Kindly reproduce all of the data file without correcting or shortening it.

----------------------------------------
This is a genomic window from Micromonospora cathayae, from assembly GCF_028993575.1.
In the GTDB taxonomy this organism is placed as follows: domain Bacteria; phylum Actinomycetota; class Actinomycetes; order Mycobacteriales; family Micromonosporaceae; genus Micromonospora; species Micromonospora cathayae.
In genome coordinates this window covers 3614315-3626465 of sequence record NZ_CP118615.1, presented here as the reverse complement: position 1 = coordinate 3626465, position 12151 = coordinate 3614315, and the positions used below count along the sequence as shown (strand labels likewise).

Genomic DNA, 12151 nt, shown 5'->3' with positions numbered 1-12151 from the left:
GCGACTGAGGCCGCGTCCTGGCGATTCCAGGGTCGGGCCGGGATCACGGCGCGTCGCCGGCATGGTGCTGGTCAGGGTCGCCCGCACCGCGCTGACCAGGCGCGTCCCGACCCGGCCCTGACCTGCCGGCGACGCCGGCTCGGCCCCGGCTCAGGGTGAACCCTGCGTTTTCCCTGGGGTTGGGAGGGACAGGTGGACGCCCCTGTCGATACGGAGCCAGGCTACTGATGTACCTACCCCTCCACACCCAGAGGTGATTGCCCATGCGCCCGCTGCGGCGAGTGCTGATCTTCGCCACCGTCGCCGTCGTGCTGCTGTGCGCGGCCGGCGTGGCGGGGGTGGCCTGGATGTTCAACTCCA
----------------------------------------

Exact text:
This is a genomic window from Micromonospora cathayae, from assembly GCF_028993575.1.
In the GTDB taxonomy this organism is placed as follows: domain Bacteria; phylum Actinomycetota; class Actinomycetes; order Mycobacteriales; family Micromonosporaceae; genus Micromonospora; species Micromonospora cathayae.
In genome coordinates this window covers 3614315-3626465 of sequence record NZ_CP118615.1, presented here as the reverse complement: position 1 = coordinate 3626465, position 12151 = coordinate 3614315, and the positions used below count along the sequence as shown (strand labels likewise).

Genomic DNA, 12151 nt, shown 5'->3' with positions numbered 1-12151 from the left:
GCGACTGAGGCCGCGTCCTGGCGATTCCAGGGTCGGGCCGGGATCACGGCGCGTCGCCGGCATGGTGCTGGTCAGGGTCGCCCGCACCGCGCTGACCAGGCGCGTCCCGACCCGGCCCTGACCTGCCGGCGACGCCGGCTCGGCCCCGGCTCAGGGTGAACCCTGCGTTTTCCCTGGGGTTGGGAGGGACAGGTGGACGCCCCTGTCGATACGGAGCCAGGCTACTGATGTACCTACCCCTCCACACCCAGAGGTGATTGCCCATGCGCCCGCTGCGGCGAGTGCTGATCTTCGCCACCGTCGCCGTCGTGCTGCTGTGCGCGGCCGGCGTGGCGGGGGTGGCCTGGATGTTCAACTCCA